National Indigenous Peoples Day

What you need to know

The Governor General of Canada proclaimed June 21 as National Indigenous Peoples Day in 1996, an occasion for Canadians to come together, reflect on and celebrate the unique heritage, traditions, and knowledge of First Nations, Inuit, and Métis Peoples.

We are deeply grateful for the xʷməθkʷəy̓əm (Musqueam), Sḵwx̱wú7mesh (Squamish), and səlilwətaɬ (Tsleil-Waututh) Nations who have continued to inhabit and steward these lands every day since time immemorial.

We are also grateful for the contributions of Urban Indigenous community members, past, present and future, in shaping our city.
 

Artwork created by Skundaal

This artwork was created by Skundaal, a Haida artist and master carver who also goes by Bernie Williams (Gul-Giit-Jaad; Golden Spruce Woman). She is of St’langng Jaanas/Laanas clan in Haida Gwaii. As a long time Downtown Eastside resident she is a passionate advocate against the discrimination, abuse, sexual assault, human trafficking, and exploitation against Aboriginal and 2SLGBTQ+ women and girls.

Join online for National Indigenous Peoples Day event: Monday, June 21, noon to 2pm

Join Carnegie Community Centre’s virtual commemoration of Indigenous cultures and the Downtown Eastside, in partnership with UBC Learning Exchange.

This online cultural sharing event will include a welcome from Squamish Chief Bill Williams, performances from Carnegie’s lexwst’i:lem drum group and Children of Takaya dancers, a virtual tour with the Bill Reid Gallery of Northwest Coast Art, and artist talks with the Museum of Anthropology. 

Attend the event
(passcode: 36009)

Event details and instructions on accessing an accompanying online learning kit will be available on Carnegie’s National Indigenous Peoples Day Facebook event .

Flags to honour Host Nations and Indigenous Peoples

From June 18 to 30, we will fly 15 Indigenous flags on City Hall’s flag island at 12th Ave and Cambie St. Flags from the Musqueam Indian Band, Squamish Nation, and Tsleil-Waututh Nation will fly next to the City of Vancouver flag, in recognition that we are located on these Nations’ traditional, ancestral and unceded territories.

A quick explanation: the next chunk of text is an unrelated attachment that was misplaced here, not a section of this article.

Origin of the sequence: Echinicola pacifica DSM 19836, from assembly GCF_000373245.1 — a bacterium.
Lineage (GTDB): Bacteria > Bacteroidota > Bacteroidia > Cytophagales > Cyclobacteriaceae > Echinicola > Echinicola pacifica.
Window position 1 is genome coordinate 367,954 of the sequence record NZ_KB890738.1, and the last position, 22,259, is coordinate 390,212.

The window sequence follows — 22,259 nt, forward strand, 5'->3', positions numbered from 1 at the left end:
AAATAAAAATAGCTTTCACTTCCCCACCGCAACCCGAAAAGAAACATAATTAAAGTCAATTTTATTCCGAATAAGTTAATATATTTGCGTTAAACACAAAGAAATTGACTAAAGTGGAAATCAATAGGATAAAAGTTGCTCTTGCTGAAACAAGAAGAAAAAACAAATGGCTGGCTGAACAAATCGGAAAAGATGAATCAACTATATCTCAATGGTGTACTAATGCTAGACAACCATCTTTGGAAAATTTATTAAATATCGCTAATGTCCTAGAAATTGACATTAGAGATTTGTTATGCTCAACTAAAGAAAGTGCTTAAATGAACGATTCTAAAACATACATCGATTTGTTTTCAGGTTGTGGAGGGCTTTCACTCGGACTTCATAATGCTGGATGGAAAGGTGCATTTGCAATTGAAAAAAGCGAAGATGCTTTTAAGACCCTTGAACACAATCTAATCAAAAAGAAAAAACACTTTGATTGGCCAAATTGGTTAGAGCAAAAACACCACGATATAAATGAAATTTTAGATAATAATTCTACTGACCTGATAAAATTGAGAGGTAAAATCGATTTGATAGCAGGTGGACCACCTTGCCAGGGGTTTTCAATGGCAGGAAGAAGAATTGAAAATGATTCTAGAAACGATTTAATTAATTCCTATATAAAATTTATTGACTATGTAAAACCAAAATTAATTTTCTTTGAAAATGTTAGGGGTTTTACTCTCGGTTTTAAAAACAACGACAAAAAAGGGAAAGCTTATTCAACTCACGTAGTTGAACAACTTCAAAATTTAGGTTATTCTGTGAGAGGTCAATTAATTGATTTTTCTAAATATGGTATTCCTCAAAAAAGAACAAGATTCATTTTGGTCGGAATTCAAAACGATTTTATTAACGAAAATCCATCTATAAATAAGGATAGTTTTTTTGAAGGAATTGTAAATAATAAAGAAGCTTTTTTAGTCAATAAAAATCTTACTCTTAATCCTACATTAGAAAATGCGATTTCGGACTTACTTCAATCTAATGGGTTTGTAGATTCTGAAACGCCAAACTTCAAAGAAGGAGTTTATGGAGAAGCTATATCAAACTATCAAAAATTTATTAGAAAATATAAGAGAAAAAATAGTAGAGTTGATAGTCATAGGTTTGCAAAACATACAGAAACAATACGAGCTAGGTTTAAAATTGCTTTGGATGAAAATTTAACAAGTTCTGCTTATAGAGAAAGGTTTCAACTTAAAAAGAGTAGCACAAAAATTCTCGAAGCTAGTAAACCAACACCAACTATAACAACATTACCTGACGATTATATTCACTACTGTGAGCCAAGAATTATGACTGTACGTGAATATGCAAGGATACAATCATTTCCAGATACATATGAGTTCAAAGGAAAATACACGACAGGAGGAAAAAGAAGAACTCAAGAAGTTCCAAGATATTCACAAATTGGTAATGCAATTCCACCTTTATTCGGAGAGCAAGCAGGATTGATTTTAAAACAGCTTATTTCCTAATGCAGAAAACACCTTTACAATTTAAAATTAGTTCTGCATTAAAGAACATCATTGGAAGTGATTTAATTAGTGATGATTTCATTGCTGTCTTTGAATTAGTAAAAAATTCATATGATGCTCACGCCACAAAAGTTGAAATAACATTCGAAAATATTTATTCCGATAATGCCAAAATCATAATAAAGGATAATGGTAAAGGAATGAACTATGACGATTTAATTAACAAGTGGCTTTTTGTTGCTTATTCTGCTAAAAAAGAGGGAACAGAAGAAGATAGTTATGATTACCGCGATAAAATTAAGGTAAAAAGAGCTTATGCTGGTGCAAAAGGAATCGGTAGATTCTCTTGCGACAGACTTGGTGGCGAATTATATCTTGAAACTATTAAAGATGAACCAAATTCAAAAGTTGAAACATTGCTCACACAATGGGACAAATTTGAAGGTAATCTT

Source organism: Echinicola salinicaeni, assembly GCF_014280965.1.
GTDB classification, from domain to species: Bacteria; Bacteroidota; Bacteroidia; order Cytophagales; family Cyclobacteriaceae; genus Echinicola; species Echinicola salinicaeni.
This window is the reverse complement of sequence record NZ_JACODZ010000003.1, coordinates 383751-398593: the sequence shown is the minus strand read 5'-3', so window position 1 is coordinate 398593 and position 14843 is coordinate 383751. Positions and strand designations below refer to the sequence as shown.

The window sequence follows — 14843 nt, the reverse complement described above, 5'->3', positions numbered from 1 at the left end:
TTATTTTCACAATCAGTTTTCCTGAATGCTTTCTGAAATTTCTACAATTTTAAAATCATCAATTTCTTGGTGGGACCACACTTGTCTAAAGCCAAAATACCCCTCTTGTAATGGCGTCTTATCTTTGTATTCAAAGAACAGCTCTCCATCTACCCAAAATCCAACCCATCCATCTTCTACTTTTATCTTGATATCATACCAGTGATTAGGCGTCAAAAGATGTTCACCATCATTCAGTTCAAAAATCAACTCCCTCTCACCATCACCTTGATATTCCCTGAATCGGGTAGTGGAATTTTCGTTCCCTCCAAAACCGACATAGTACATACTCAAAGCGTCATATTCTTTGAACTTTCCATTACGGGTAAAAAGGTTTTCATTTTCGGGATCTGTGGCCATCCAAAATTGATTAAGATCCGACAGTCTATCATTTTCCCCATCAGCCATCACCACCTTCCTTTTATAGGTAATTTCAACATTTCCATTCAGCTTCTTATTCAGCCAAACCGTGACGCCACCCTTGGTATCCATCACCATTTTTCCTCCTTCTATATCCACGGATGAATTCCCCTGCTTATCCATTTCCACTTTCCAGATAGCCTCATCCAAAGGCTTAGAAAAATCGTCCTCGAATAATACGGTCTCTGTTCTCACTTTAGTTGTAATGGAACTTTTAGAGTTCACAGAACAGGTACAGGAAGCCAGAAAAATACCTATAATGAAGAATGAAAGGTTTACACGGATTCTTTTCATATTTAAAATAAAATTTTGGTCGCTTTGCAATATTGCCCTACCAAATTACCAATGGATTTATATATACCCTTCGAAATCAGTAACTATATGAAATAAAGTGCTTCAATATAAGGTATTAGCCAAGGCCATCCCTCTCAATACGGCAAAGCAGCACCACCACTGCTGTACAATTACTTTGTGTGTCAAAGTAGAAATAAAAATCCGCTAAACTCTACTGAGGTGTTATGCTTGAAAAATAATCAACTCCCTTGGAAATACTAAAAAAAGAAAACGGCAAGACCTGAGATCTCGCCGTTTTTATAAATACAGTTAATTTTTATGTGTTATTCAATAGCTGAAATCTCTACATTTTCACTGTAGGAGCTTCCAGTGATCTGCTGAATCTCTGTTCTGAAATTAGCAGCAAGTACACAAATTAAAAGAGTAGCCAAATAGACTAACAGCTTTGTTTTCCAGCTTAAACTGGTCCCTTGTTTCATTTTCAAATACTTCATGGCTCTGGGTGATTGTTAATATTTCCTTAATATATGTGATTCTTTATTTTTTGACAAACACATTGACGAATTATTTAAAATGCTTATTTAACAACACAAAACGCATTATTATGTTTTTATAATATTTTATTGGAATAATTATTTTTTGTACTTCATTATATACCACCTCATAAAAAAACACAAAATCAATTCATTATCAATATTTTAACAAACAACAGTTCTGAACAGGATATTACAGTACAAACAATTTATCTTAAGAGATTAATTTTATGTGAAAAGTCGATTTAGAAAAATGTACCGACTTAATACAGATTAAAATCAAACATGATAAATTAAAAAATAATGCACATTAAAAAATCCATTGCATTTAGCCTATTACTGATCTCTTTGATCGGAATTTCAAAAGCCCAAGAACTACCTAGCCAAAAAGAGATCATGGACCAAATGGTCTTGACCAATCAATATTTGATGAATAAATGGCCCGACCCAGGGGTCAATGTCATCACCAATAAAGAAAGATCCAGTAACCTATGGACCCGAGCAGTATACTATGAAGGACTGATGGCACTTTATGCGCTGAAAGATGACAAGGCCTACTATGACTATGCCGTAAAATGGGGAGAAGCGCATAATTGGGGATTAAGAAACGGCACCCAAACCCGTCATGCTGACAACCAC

Additional flags that will fly are:

  • Musqueam Indian Band Two-Spirit Flag
  • Squamish Nation Pride Flag
  • Tsleil-Waututh Nation Rainbow Flag
  • Inclusive Pride Flag (Progress Flag)
  • Missing and Murdered Indigenous Women and Girls Flag
  • Every Child Matters Flag
  • Indian Residential Schools Survivors Society Flag
  • Metro Vancouver Aboriginal Executive Council Flag
  • Métis Nation Flag
  • Greater Vancouver Native Cultural Society Flag
  • No More Stolen Sisters Flag (original design by Skundaal)
  • National Indigenous Peoples Day Flag (original design by Skundaal)

Collective mourning for Indigenous children who never returned home

We recognize that discrimination, abuse, and exploitation of Indigenous peoples is over 150 years in the making, and is ongoing.

This year, National Indigenous History Month is dedicated to the missing children, the families left behind and the survivors of residential schools.

Extending our heartfelt condolences and acknowledging the collective grief of the Tk’emlúps te Secwe̓pemc First Nation and Indigenous communities across the country, City Hall and Burrard Bridge will be illuminated orange from 9 pm to midnight on June 21, for the children who never returned home. Our staff and leadership grieve alongside our Indigenous colleagues and with Indigenous communities across Canada.

This remains a deeply painful time for residential school survivors and their families. We offer the reminder that the Indian Residential School Survivors Society is available for those that may need counselling or support at 1-800-721-0066. A 24-hour crisis line is also available at 1-866-925-4419.

Resources for Indigenous Peoples

How you can listen, learn, act

All settlers on this land have a responsibility to understand and address the ongoing impacts of colonization. We encourage residents to learn more about First Nations, Inuit and Métis communities with the following resources:

Our role in the work of reconciliation

As a City of Reconciliation, we remain committed to guiding our work with the 94 Calls to Action identified by the Truth and Reconciliation Commission, specifically the calls to action identified in this 2016 Council report (204 KB), and the 231 Calls to Justice identified by the Final Report of the National Inquiry into Missing and Murdered Indigenous Women and Girls

Find more information about our recent work with Indigenous communities

Support Carnegie Community Centre’s programs programs for Downtown Eastside community members, including Indigenous Peoples in Vancouver